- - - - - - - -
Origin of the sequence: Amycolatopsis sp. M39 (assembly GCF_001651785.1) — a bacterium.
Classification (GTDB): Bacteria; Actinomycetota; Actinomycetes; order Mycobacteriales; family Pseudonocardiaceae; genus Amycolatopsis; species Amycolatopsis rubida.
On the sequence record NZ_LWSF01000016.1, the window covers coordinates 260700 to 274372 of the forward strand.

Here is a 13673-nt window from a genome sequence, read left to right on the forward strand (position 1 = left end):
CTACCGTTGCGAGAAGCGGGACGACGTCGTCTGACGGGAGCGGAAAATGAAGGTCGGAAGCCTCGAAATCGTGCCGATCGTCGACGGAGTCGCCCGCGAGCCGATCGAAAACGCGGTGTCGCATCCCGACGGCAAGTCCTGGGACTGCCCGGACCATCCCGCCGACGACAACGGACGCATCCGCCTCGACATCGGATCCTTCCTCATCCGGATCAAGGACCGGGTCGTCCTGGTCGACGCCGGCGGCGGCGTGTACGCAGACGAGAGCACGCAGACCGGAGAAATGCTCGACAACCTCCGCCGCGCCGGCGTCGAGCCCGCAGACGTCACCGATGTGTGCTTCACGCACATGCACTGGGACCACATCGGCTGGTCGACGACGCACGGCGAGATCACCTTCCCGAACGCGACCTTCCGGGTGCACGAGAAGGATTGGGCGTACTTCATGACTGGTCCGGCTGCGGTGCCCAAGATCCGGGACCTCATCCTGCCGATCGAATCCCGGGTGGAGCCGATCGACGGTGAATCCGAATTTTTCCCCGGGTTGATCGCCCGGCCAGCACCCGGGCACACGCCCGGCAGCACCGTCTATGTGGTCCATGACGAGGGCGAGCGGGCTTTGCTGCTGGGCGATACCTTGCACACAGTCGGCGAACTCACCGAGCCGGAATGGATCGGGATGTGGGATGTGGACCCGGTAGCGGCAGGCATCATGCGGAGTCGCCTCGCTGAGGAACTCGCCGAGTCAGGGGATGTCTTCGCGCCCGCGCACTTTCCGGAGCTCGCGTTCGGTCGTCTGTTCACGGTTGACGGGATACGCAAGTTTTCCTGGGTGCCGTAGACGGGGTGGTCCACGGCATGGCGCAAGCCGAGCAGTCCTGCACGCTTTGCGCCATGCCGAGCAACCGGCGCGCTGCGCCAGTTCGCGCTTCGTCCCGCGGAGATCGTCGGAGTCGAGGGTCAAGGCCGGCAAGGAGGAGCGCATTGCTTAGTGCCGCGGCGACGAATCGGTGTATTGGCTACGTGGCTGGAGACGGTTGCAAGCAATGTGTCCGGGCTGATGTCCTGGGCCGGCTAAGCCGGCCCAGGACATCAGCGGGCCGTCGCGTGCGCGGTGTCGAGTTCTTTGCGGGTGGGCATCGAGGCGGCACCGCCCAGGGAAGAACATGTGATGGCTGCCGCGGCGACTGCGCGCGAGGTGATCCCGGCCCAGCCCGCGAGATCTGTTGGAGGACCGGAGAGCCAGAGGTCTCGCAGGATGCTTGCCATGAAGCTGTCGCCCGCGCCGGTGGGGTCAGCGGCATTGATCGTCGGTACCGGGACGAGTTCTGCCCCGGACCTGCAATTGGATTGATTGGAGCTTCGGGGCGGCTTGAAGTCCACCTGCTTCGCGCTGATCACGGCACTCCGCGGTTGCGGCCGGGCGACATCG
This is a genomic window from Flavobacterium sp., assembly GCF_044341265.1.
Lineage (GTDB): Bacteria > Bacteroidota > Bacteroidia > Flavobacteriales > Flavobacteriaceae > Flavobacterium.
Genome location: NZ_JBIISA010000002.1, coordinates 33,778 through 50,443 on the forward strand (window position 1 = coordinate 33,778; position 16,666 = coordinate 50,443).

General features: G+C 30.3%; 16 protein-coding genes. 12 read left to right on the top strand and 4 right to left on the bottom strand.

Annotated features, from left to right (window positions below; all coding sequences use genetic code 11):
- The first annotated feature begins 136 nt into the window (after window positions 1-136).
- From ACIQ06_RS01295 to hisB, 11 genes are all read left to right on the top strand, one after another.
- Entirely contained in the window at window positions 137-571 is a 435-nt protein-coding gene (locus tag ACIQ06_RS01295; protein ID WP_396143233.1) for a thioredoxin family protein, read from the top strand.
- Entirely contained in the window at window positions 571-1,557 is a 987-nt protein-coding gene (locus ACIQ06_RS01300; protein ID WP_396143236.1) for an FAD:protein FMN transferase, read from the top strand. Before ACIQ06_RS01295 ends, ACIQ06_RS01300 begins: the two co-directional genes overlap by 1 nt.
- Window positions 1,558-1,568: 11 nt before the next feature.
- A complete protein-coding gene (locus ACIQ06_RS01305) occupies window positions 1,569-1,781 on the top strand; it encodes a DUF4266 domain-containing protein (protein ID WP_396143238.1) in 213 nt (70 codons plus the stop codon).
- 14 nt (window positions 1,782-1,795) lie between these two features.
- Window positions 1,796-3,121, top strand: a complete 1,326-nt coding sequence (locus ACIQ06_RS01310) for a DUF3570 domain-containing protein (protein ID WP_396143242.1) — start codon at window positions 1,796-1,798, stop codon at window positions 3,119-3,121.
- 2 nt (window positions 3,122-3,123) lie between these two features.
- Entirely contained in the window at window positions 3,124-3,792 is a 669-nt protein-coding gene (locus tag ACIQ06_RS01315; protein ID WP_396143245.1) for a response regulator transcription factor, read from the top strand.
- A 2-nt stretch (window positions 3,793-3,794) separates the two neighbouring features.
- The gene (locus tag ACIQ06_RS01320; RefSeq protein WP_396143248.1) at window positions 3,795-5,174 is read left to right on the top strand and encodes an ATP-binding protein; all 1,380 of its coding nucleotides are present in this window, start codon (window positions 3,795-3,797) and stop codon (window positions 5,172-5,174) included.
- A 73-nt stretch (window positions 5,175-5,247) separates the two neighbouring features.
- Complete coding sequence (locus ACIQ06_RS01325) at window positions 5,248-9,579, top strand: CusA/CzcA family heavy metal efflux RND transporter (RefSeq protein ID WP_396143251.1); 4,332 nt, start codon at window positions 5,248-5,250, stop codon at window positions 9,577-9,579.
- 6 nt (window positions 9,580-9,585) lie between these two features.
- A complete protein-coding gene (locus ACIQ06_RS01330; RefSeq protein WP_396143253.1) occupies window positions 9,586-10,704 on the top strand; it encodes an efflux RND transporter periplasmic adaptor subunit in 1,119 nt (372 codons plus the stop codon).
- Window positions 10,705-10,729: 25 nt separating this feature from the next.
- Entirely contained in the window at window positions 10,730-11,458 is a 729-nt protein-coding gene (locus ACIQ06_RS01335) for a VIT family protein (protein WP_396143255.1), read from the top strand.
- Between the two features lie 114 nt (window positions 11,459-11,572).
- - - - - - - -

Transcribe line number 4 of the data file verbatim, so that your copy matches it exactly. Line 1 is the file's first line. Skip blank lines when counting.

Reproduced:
Here is a 13673-nt window from a genome sequence, read left to right on the forward strand (position 1 = left end):